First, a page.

Tourette syndrome is a brain dysfunction that leads to involuntary motor tics, such as sniffing, blinking, or clapping. In about 10 percent of cases, it also leads to the spontaneous utterance of taboo words or phrases, known as coprolalia. Until recently, these tics were believed to be the result of a dysfunction primarily in a brain structure known as the basal ganglia—a brain region associated with voluntary motor control, which primarily uses the neurotransmitter gamma-aminobutyric acid (GABA) to function. Recent studies of rat, monkey, and even human brains, however, has suggested that the tics stem from a more complex, system-level dysfunction that involves the cerebellum, the thalamus, and the cortex, which are all connected.
To better explore these brain regions and their influence on Tourette syndrome, Daniele Caligiore, a researcher at the Institute of Cognitive Sciences and Technologies of the Italian National Research Council in Italy, and his colleagues created a computer-simulated model of the neural activity of a brain with Tourette syndrome. The results are published in PLOS Computational Biology.
“The model presented here is a first step of a research agenda aiming at building virtual patients, allowing us to test potential therapies by using computer simulations,” Caligiore tells mental_floss. This method can be performed at low cost, without ethical implications, and, he hopes, help develop “more effective therapeutic protocols, and suggest promising therapeutic interventions.”
Using a computer programming language called Python, Caligiore’s team built an artificial neural network model. In it, each neuron has a behavior that is regulated by mathematical equations. He explains, “Once built, the model works like a computer program—you can run it and observe its behavior.”
Caligiore reproduced the brain activity from monkey studies, published in the Journal of Neuroscience, in which an agent called bicuculline was microinjected into a region of the brain called the sensorimotor striatum that is involved in motor function. The researchers found that this microinjection of bicuculline inhibits GABA, which causes an abnormal release of the neurotransmitter dopamine.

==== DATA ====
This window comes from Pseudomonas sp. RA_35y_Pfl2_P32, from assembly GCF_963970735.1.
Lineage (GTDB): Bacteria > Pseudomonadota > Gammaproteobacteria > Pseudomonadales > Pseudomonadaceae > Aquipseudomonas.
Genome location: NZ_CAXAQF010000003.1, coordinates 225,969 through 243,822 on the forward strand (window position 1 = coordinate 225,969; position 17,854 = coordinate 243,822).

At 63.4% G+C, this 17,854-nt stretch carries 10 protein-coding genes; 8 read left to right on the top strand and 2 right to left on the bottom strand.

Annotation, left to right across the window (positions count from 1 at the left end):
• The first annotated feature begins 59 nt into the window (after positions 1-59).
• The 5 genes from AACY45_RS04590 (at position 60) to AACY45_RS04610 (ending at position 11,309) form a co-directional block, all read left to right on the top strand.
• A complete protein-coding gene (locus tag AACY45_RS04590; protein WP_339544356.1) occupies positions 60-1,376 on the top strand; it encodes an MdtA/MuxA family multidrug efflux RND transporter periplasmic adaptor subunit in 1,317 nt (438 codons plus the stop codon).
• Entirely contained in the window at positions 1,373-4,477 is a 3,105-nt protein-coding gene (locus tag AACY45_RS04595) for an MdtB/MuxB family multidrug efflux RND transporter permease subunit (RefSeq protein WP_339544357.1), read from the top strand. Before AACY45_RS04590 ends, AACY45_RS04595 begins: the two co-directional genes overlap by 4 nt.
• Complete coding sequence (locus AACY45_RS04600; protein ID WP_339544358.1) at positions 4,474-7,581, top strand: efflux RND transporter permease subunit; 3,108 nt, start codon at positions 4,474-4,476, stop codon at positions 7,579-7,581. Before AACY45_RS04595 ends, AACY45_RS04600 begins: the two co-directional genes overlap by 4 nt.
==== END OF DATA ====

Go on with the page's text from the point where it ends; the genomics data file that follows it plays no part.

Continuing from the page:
“This excess [dopamine] might cause an abnormal functioning of the basal ganglia-thalamo-cortical circuit, leading to the production of tics,” Caligiore says. The abnormal dopamine release is one necessary condition for a tic, but it’s not the only one, he says. “To have a motor tic you need both abnormal dopamine and a background activity in the motor cortex (due to the neural noise) above a threshold.”
In other words, “it is not just a matter of dopamine or just a matter of abnormal cortical activity,” he explains. “It is a necessary combination of both.”
Caligiore’s team also found that the cerebellum appeared to influence tic production as well. Their model shows that during a tic, there is abnormal activity in a region of the basal ganglia called the subthalamic nucleus (STN). The STN connects with the cerebellum. “This is a possible reason [for a tic] because there is an abnormal tic-related activity in the cerebellum as well.”
What the computer model shows is that motor tics in Tourette syndrome “are generated by a brain system-level dysfunction, rather than by a single area malfunctioning as traditionally thought.” Studying this interaction between regions “could substantially change our perspective about how these areas interact with each other and with the cortex,” he adds.
Moreover, Caligiore’s team’s computer model is a noninvasive, ethical, and low-cost way to study these brain systems—and it certainly could be the first important step to identify new target areas for future therapies.
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